Rugby: Mike Penn driven by success of his relatives in football
New signing Mike Penn has joined up with Edinburgh Rugby determined to bring further honour to a sporting family with plenty of experience of gracing the big stage.
The 22-year-old utility back turned out for previous club Worcester Warriors at Currie in a British and Irish Cup tie 18 months ago but it is Murrayfield he is desperate to play on as a means of keeping upsides with his footballing dad and brother.
Penn said: “My brother (Russell) was a member of the Cheltenham Town football team which reached the English Division Two play-offs last season, losing out in the final at Wembley to Crewe Alexandra.
“As for my dad he was twice a Wembley finalist in the FA Vase competition when turning out for Halesowen Town.
“So there is a bit to live up to but having always preferred rugby I’m sure Murrayfield would be the perfect arena if I can persuade the coaches to give me an opportunity to show what I can do.”
In many respects, Penn could be regarded as one who got away where football is concerned, but he has no regrets about his career path.
“I came to rugby relatively late at the age of 14 but from the start the game interested me more than football. There’s the social side but also the pace of the game appeals more.
“And there are different aspects compared to football which, for me, is about putting feet to ball.”
Penn’s sibling actually made 49 appearances for Cheltenham last term and his CV shows him to be Burton Albion’s record signing at one stage in his career.
Penn, who has a one-year contract and who turns 23 just before the 2012-13 campaign gets under way, admits: “I’ve probably got to prove myself a bit but I can’t wait to get started at Edinburgh Rugby.”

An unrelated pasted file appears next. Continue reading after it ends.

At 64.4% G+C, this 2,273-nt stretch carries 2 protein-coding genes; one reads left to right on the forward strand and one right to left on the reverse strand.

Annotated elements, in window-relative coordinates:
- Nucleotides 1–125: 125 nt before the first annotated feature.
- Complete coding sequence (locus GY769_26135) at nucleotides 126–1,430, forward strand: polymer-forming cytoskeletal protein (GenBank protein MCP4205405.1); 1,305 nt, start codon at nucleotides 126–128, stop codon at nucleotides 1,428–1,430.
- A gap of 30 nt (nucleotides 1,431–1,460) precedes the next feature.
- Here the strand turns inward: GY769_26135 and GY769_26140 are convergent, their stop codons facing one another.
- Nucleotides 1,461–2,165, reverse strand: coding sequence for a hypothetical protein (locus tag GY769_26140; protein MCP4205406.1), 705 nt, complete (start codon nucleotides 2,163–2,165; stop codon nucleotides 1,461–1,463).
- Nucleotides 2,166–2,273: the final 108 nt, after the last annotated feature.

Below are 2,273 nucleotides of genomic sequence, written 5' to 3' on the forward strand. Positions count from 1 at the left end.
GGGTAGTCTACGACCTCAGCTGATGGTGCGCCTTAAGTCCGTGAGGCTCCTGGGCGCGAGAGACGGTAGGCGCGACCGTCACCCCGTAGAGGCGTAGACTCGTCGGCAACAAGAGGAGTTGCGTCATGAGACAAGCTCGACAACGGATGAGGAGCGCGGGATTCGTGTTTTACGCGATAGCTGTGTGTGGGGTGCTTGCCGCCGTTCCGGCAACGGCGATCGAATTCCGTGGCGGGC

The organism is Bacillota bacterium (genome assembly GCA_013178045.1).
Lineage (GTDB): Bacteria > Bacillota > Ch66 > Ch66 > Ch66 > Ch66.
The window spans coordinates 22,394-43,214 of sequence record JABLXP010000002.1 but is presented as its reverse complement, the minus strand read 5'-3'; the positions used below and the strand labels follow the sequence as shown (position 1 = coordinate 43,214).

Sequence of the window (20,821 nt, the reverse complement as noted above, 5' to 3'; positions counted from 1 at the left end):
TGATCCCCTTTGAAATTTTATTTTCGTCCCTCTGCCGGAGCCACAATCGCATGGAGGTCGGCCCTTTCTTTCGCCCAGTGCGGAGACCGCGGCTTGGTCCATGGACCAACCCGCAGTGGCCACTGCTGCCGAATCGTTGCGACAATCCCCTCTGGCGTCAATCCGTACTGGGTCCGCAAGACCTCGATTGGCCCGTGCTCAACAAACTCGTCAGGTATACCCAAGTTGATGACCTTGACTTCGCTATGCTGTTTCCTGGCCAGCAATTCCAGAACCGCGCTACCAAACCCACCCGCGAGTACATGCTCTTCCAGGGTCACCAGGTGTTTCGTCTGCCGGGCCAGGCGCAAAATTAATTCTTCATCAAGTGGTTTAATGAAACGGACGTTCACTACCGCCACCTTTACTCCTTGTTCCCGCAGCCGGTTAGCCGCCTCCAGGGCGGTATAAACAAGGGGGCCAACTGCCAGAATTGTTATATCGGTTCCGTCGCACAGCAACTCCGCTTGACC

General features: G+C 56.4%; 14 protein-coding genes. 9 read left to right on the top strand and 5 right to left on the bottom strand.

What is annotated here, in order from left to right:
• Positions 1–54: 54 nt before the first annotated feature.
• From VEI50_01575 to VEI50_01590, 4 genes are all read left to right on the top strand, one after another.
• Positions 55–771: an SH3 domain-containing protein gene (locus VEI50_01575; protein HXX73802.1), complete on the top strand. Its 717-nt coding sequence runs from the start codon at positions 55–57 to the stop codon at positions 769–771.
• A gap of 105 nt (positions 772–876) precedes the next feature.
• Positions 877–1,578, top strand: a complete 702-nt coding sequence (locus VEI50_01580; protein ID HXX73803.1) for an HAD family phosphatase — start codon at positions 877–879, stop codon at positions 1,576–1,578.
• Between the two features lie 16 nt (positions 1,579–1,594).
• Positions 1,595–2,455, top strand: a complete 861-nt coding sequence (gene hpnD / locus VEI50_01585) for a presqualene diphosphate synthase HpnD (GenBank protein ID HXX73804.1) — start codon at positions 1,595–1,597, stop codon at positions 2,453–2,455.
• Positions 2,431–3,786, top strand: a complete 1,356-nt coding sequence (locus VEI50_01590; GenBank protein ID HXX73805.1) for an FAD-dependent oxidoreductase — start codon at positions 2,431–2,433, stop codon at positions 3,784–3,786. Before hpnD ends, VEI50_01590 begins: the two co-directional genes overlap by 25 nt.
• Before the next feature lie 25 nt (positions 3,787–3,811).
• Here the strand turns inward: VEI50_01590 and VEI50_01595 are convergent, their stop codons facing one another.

A catalyst for Penn’s move is Edinburgh defence coach Billy McGinty, a former Great Britain rugby league internationalist who spent six years at Worcester.
Penn says: “I heard the SRU were interested in signing me and when Billy rang me things went from there.
“I said, ‘what’s it like at Edinburgh’ and he said it would suit my type of game to move. Edinburgh play a running game, everybody is keen and there is a bit of flair around.”
As well as a sporting pedigree, Penn brings with him some understanding of playing alongside another new signing, Greg Tonks, from the England under-18 set-up. “Greg and I played together for England at a tournament in Italy when I was part of the Worcester Academy set-up,” he said. “That was a big influence on me, as was coming through the ranks at Bromsgrove School.”
Bromsgrove is one of England’s top talent nurseries and recent products include full internationalists Ben Foden, Andy Goode and George Robson.
Penn adds: “I feel I have also benefited from a loan spell at Nottingham in the past year.
“At Worcester I played in the Premiership (against London Irish and Harlequins) and for the A side as well as turning out in the British and Irish Cup.
“However, Nottingham gave me the chance to play every week and I feel I have improved as a consequence.
“Originally I was a full-back but I have adapted to playing on the wing. I really like it out wide as there is extra space to operate in but, really, I will play any position on the pitch if required.
“What is particularly attractive is the prospect of sampling European rugby for the first time having had to be content with playing beyond the group stage of the LV Cup on one occasion.”
Interestingly, when Worcester won their B & I Cup tie 32-16 at Currie in a match regularly postponed because of snow at the beginning of 2011, Penn scored a try while playing in the centre. If he got through the defences on that occasion there was an incident earlier in the match which was reported by the Evening News as follows: “It took a thumping tackle by Currie winger Dougie Fife on Mike Penn to keep the score unchanged.”
Since then Dougie Fife has gone on to make his mark at Edinburgh with four appearance, starting with a try against Ospreys which helped to earn him man-of-the-match honours on his debut this year.
From now on, the pair are colleagues but doubtless rivals, too, which is what coach Michael Bradley had very much in mind when adding extra depth to his squad, especially with so many players liable to be away during the three match Autumn Test series.
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